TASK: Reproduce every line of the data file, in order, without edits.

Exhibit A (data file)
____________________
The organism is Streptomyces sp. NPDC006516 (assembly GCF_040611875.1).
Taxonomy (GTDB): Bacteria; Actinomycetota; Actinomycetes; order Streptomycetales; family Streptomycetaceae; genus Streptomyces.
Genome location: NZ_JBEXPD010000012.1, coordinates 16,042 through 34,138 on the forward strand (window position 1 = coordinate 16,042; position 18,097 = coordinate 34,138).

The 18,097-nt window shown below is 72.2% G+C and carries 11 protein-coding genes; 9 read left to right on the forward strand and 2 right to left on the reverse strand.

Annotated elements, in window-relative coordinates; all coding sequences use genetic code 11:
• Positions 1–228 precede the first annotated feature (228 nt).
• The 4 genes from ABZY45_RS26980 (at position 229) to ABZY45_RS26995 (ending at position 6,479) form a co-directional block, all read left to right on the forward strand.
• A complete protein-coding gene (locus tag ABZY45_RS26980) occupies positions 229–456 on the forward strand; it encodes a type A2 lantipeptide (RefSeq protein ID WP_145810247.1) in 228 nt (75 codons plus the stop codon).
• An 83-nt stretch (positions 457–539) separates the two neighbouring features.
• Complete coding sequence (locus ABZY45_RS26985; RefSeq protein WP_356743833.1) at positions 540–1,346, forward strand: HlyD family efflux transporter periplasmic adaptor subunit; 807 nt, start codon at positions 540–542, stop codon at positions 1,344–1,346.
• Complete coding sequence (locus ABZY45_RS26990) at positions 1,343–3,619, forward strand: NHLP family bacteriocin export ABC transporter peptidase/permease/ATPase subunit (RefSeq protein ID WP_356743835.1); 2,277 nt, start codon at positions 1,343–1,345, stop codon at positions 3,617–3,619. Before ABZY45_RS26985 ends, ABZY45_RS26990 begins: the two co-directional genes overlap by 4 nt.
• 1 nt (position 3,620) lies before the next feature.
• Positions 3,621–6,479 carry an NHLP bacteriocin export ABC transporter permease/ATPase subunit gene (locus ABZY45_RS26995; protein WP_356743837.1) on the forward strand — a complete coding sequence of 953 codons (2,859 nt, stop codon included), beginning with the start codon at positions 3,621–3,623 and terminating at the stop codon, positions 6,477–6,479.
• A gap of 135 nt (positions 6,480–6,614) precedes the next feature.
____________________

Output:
The organism is Streptomyces sp. NPDC006516 (assembly GCF_040611875.1).
Taxonomy (GTDB): Bacteria; Actinomycetota; Actinomycetes; order Streptomycetales; family Streptomycetaceae; genus Streptomyces.
Genome location: NZ_JBEXPD010000012.1, coordinates 16,042 through 34,138 on the forward strand (window position 1 = coordinate 16,042; position 18,097 = coordinate 34,138).

The 18,097-nt window shown below is 72.2% G+C and carries 11 protein-coding genes; 9 read left to right on the forward strand and 2 right to left on the reverse strand.

Annotated elements, in window-relative coordinates; all coding sequences use genetic code 11:
• Positions 1–228 precede the first annotated feature (228 nt).
• The 4 genes from ABZY45_RS26980 (at position 229) to ABZY45_RS26995 (ending at position 6,479) form a co-directional block, all read left to right on the forward strand.
• A complete protein-coding gene (locus tag ABZY45_RS26980) occupies positions 229–456 on the forward strand; it encodes a type A2 lantipeptide (RefSeq protein ID WP_145810247.1) in 228 nt (75 codons plus the stop codon).
• An 83-nt stretch (positions 457–539) separates the two neighbouring features.
• Complete coding sequence (locus ABZY45_RS26985; RefSeq protein WP_356743833.1) at positions 540–1,346, forward strand: HlyD family efflux transporter periplasmic adaptor subunit; 807 nt, start codon at positions 540–542, stop codon at positions 1,344–1,346.
• Complete coding sequence (locus ABZY45_RS26990) at positions 1,343–3,619, forward strand: NHLP family bacteriocin export ABC transporter peptidase/permease/ATPase subunit (RefSeq protein ID WP_356743835.1); 2,277 nt, start codon at positions 1,343–1,345, stop codon at positions 3,617–3,619. Before ABZY45_RS26985 ends, ABZY45_RS26990 begins: the two co-directional genes overlap by 4 nt.
• 1 nt (position 3,620) lies before the next feature.
• Positions 3,621–6,479 carry an NHLP bacteriocin export ABC transporter permease/ATPase subunit gene (locus ABZY45_RS26995; protein WP_356743837.1) on the forward strand — a complete coding sequence of 953 codons (2,859 nt, stop codon included), beginning with the start codon at positions 3,621–3,623 and terminating at the stop codon, positions 6,477–6,479.
• A gap of 135 nt (positions 6,480–6,614) precedes the next feature.